If you’re not convinced by the 15 points of strategy I laid out for you above, try some of these alternatives to the paradoxical and contradictory exercises you find in most speed reading courses.
Magnetic Eye Fixations
Instead of trying to reduce your eye movements, spend some time increasing them. Study how your eyes move.
I’ve spent hours doing this and find it helps me concentrate. The origin of it comes from headaches I was getting in high school. My eyes always felt like I had a hard time focusing on the page. As I explained to the doctor, it was like my eyes always slipped off the page, and this annoyed me because I loved reading. As a result of this complaint, I was given glasses.
I don’t think they ever helped, but I wore them from around age 15 to age 20. While I was in university, I started getting headaches again and went to see an optometrist. She said the glasses I had were wrecking my eyes and told me the best thing to do would be to strengthen them by reading normally. She actually didn’t let me leave with the glasses I brought in because she was so worried about how they were weakening the muscles in my eyes.
So I went home and within a week my headaches were gone. At first, I noticed my eyes going back to slipping off the page, and that’s when I started to work at fixating them. To this day, if I ever feel like I can’t concentrate, I take a deep breath in and then pretend like I’m shooting Superman-like lasers at the page. Within a short while, I am focused and reading like normal.
A lot of speed reading courses suggest that to reduce subvocalization, you should count backwards while reading (or some other pattern). In reality, we know that subvocalization actually helps with understanding, so here’s what I suggest instead.
When not reading, get into your favorite meditation pose. Then count from 1-10 and back down again. If you can actually do that without your mind wandering, congrats. You’re practically a Zen Master already.
Round Two: This time, try suppressing the even numbers.
In other words, count 1, but just breathe while you should be counting 2 and try to think of nothing. Then allow yourself to count to 3.
This practice increases focus and helps you experience the nature of thought so that if your mind is wandering while you read, you can easily bring it back into focus.
Find three different spots to read. For example:
Read 10 pages in each location and make a general note of the time it takes. Pay attention to aspects like your posture, the environment and the nature of the material.
If you find yourself distracted, take a moment to either practice Number Skipping or Magnetic Fixation and see how these techniques differ in different locations.
Also study yourself at different times of day. Try reading after a cold shower. Make note of when you ate and how processes of digestion might be influencing your focus across the cycle.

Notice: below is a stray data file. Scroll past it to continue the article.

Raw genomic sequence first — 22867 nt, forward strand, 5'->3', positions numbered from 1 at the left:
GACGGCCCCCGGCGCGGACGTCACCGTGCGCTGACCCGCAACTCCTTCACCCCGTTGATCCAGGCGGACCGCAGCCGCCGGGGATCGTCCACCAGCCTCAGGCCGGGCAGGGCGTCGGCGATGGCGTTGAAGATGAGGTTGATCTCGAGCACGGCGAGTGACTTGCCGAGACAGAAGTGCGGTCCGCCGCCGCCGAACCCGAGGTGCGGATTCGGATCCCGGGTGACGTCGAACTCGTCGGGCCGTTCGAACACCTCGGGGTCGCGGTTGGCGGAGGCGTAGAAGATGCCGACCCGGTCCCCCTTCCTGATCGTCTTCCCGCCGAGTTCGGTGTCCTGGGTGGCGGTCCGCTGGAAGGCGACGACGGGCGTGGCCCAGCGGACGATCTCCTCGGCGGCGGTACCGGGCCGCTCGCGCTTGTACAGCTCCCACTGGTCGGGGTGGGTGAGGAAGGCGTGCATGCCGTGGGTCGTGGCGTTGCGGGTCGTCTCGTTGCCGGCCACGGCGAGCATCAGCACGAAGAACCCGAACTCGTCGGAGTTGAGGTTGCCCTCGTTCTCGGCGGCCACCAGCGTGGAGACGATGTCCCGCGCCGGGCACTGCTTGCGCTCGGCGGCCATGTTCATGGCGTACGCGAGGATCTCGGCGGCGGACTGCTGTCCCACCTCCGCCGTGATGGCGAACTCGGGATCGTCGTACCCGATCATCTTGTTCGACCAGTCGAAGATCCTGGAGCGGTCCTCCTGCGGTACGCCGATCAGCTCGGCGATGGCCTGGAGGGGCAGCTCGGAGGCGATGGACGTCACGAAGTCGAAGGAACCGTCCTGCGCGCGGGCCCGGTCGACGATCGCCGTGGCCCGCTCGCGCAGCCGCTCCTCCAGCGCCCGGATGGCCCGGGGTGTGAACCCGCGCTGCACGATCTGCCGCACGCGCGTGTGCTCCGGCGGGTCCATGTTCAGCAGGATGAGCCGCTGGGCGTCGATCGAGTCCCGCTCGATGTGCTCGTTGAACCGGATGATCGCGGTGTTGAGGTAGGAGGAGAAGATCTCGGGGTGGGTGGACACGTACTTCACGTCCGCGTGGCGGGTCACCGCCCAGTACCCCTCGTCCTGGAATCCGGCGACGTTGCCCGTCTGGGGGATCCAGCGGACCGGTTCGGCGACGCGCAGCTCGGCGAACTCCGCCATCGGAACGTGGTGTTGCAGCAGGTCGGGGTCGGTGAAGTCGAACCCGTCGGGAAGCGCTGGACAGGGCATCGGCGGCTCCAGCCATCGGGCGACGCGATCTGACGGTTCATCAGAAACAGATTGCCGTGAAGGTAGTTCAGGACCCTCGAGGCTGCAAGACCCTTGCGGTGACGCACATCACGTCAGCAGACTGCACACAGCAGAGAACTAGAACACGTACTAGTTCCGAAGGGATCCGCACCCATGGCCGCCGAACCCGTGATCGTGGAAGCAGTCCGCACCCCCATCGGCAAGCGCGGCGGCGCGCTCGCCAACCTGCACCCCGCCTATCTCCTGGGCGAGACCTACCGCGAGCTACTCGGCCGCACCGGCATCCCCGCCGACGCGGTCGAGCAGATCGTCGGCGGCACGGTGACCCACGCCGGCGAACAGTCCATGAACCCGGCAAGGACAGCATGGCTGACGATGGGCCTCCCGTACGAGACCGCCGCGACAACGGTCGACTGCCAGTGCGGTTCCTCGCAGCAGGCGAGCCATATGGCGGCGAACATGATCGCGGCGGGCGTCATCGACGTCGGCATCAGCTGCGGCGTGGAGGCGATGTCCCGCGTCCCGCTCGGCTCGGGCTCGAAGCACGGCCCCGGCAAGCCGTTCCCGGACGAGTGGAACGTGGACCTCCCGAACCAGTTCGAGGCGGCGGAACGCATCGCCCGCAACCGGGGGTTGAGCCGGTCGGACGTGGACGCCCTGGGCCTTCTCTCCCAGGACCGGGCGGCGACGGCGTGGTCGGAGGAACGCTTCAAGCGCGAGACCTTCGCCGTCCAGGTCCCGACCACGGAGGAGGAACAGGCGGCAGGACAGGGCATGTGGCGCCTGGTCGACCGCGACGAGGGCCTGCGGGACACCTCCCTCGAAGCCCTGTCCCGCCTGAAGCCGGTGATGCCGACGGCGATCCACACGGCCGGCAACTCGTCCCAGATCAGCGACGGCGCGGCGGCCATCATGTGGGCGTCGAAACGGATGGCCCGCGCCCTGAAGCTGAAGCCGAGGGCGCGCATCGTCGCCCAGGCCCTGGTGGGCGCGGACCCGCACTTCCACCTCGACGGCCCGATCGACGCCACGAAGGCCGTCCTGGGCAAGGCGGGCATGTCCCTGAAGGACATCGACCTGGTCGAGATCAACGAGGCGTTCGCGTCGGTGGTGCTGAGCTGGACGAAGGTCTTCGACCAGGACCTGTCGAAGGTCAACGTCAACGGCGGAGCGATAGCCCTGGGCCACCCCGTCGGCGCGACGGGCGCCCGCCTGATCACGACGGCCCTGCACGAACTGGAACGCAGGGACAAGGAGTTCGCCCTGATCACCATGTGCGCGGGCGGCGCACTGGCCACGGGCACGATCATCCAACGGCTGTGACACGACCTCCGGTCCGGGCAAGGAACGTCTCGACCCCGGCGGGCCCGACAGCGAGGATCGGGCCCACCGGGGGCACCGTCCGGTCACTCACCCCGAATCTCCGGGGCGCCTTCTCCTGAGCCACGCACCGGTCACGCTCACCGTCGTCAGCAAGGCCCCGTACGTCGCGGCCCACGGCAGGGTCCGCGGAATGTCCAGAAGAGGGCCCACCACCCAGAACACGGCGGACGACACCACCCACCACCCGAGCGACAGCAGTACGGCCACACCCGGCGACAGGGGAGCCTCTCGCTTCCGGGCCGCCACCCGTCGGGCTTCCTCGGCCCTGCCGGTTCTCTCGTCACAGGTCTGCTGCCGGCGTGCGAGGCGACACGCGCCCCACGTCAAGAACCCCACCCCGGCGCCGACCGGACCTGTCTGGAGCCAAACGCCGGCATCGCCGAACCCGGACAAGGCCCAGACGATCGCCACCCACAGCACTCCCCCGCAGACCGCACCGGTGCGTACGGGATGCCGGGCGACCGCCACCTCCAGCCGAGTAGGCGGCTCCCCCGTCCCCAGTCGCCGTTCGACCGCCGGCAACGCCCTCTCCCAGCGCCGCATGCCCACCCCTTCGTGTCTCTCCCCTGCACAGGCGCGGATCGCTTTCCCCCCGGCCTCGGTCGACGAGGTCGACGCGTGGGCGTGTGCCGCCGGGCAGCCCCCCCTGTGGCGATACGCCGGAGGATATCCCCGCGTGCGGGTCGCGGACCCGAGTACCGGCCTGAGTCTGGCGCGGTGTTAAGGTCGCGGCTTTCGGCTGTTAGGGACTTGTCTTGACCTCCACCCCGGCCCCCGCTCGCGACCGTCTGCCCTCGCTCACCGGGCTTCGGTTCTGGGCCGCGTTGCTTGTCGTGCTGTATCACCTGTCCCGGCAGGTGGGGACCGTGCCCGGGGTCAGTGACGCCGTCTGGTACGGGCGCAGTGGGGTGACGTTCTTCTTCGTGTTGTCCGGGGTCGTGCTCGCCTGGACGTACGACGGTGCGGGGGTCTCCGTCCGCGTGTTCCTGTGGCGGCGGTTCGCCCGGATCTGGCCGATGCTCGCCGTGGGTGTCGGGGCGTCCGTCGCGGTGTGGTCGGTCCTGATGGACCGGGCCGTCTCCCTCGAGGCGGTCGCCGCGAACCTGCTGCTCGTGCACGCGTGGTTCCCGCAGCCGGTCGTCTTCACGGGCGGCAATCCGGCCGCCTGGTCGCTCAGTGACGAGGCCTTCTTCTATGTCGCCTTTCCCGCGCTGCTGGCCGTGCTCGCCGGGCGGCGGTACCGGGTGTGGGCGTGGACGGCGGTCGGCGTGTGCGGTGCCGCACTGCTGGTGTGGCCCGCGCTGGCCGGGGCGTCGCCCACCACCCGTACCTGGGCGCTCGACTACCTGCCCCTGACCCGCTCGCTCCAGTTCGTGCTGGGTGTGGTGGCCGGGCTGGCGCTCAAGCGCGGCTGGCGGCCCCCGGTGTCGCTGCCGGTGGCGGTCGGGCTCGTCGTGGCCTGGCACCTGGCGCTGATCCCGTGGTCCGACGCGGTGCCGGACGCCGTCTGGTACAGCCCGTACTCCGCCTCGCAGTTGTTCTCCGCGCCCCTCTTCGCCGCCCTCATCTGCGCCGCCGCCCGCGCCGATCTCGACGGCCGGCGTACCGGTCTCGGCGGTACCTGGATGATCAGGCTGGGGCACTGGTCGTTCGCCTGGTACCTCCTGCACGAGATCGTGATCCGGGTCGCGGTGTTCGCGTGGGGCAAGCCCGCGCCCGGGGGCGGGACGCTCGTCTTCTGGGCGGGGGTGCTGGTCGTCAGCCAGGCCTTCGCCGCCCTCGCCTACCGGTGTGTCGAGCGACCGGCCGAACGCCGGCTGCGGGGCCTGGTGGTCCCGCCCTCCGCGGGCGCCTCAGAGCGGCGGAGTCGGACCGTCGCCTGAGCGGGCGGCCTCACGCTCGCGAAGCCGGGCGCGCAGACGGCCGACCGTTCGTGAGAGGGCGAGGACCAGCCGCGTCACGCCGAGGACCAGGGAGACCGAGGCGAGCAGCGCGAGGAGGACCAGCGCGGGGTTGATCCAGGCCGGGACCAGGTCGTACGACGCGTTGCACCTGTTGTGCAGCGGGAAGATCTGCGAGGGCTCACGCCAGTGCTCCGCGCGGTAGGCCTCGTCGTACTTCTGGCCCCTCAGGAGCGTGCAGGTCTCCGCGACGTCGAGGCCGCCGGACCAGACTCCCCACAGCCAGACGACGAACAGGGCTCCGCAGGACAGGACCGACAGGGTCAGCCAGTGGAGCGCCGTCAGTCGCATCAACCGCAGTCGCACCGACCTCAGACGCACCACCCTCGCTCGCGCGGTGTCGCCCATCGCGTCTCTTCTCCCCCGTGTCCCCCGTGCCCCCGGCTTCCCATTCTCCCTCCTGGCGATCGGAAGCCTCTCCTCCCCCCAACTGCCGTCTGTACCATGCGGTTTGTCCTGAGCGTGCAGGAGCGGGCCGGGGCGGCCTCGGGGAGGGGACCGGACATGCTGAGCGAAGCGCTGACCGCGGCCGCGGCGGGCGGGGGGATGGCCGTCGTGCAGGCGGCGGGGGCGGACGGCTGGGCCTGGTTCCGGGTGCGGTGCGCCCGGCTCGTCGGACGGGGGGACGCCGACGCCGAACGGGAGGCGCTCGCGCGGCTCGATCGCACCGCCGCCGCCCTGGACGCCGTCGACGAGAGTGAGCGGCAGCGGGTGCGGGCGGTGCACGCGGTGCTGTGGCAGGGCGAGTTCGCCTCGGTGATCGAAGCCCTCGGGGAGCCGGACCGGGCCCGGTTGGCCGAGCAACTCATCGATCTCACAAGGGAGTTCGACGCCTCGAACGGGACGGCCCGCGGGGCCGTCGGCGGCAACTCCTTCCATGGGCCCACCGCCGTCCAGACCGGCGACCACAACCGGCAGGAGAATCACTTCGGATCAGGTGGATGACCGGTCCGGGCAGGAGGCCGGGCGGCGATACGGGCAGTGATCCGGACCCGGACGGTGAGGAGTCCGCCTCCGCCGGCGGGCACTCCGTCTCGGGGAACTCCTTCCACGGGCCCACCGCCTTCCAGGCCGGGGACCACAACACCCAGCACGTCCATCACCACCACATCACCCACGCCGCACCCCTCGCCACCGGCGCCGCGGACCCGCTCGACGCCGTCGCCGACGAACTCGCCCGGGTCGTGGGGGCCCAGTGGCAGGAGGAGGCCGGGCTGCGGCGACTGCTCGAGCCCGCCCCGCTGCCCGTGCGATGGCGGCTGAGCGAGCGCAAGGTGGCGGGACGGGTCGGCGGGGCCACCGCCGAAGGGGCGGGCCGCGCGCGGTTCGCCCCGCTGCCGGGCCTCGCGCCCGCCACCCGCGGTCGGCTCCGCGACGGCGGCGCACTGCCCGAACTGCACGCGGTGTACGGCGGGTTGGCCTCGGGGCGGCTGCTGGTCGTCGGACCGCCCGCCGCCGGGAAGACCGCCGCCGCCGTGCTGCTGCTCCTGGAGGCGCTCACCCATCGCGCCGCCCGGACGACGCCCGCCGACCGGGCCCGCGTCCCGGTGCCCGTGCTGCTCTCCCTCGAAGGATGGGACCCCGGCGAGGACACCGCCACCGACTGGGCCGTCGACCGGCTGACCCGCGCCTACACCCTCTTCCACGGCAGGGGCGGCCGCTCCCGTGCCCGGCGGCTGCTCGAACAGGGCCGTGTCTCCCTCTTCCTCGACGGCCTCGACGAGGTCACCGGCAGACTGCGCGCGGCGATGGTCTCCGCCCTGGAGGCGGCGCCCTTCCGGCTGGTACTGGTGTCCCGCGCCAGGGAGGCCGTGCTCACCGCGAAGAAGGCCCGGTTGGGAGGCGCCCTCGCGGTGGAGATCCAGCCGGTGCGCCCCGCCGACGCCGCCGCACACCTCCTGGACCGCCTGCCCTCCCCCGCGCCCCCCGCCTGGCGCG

This final exercise takes time, but will reward you. Know Thyself, as they say, and you will know more than anyone else ever can about how to improve your reading abilities.
How To Read Fast: A Professor’s Final Word
I’ve not only taught reading and comprehension, including critical thinking courses at universities around the world. I’ve been reading my entire life.
That is the the ultimate secret to how I’ve managed to read so much, so quickly:
I mentioned the bankrupt Evelyn Wood origin story before, but there is one part of it that makes sense. In the fuller narrative, Wood says she observed that her professor read a paper she’d written very quickly and had an intelligent conversation with her about it. This kind of report makes sense for one very specific reason I’m intimately familiar with from having gone through this experience with my own doctoral supervisor:
He was an expert in my field and had been reading materials related to my topic for decades. If he hadn’t, he would have had no business being my supervisor. It’s not that these people are “speed reading.” They’re just highly capable of scanning for the main points and connecting it to their existing knowledge.
The rest is strategy and mindset, so let me leave you with a few personal examples from my own decades of having slogged through many difficult books.
If I don’t like something I have to read, I adjust my attitude.
If I don’t understand something, I go back and pick another comprehension strategy (like reading aloud or the Feynman Technique). I go in with a stack of index cards and Memory Palaces when they are warranted and am prepared to split the information gathering from the memorizing and allow understanding to come later.
Above all, I assume that I won’t understand a new book because it is new. And as much as possible, I go in with a goal and a schedule.
I personally don’t like the term “speed reading.” I think it preys on gullibility and desperation. Yet, I know from experience and having seen friends who swear by these techniques that if you already have familiarity in a particular field, blazing fast speeds are possible.
But even then, the best readers I know are always humble. They think critically, scientifically and understand that the ability to comprehend information is a multi-layered process.
This is because language is a shared medium and it never exists in just one brain. Language is how we “hyperlink” with one another, and that’s why the real way to learn faster and remember more will always be to increase the links. If it takes a bit longer to create more connections thoroughly and well, then who would you rather be? The tortoise or the hare?